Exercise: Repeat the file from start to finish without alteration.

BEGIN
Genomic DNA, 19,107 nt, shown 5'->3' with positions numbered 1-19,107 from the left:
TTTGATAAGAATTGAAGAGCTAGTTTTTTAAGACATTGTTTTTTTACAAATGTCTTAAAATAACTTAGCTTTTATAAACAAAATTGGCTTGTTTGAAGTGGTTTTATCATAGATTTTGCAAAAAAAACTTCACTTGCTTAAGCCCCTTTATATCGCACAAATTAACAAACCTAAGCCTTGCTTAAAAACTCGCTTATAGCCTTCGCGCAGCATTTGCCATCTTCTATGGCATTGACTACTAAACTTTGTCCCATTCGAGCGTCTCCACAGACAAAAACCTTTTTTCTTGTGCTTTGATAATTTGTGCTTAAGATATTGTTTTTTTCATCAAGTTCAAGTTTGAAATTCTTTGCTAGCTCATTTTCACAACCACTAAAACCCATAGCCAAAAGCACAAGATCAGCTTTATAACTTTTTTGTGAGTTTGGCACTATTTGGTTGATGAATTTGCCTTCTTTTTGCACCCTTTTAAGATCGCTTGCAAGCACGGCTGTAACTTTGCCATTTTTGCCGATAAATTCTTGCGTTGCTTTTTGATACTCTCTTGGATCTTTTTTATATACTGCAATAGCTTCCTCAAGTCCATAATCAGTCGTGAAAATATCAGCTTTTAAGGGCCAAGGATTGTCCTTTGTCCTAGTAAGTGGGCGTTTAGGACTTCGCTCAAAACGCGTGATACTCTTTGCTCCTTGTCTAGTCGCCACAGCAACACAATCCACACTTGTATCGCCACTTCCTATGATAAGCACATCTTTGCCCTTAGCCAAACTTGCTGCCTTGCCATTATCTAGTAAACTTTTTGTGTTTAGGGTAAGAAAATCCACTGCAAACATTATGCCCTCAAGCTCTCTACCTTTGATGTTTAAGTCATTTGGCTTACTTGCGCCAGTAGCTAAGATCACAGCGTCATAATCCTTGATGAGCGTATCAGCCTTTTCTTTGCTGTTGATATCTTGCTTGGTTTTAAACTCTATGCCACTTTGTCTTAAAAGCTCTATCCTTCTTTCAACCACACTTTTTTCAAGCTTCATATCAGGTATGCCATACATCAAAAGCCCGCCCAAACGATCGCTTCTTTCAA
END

Genomic DNA, 19,107 nt, shown 5'->3' with positions numbered 1-19,107 from the left:
TTTGATAAGAATTGAAGAGCTAGTTTTTTAAGACATTGTTTTTTTACAAATGTCTTAAAATAACTTAGCTTTTATAAACAAAATTGGCTTGTTTGAAGTGGTTTTATCATAGATTTTGCAAAAAAAACTTCACTTGCTTAAGCCCCTTTATATCGCACAAATTAACAAACCTAAGCCTTGCTTAAAAACTCGCTTATAGCCTTCGCGCAGCATTTGCCATCTTCTATGGCATTGACTACTAAACTTTGTCCCATTCGAGCGTCTCCACAGACAAAAACCTTTTTTCTTGTGCTTTGATAATTTGTGCTTAAGATATTGTTTTTTTCATCAAGTTCAAGTTTGAAATTCTTTGCTAGCTCATTTTCACAACCACTAAAACCCATAGCCAAAAGCACAAGATCAGCTTTATAACTTTTTTGTGAGTTTGGCACTATTTGGTTGATGAATTTGCCTTCTTTTTGCACCCTTTTAAGATCGCTTGCAAGCACGGCTGTAACTTTGCCATTTTTGCCGATAAATTCTTGCGTTGCTTTTTGATACTCTCTTGGATCTTTTTTATATACTGCAATAGCTTCCTCAAGTCCATAATCAGTCGTGAAAATATCAGCTTTTAAGGGCCAAGGATTGTCCTTTGTCCTAGTAAGTGGGCGTTTAGGACTTCGCTCAAAACGCGTGATACTCTTTGCTCCTTGTCTAGTCGCCACAGCAACACAATCCACACTTGTATCGCCACTTCCTATGATAAGCACATCTTTGCCCTTAGCCAAACTTGCTGCCTTGCCATTATCTAGTAAACTTTTTGTGTTTAGGGTAAGAAAATCCACTGCAAACATTATGCCCTCAAGCTCTCTACCTTTGATGTTTAAGTCATTTGGCTTACTTGCGCCAGTAGCTAAGATCACAGCGTCATAATCCTTGATGAGCGTATCAGCCTTTTCTTTGCTGTTGATATCTTGCTTGGTTTTAAACTCTATGCCACTTTGTCTTAAAAGCTCTATCCTTCTTTCAACCACACTTTTTTCAAGCTTCATATCAGGTATGCCATACATCAAAAGCCCGCCCAAACGATCGCTTCTTTCAA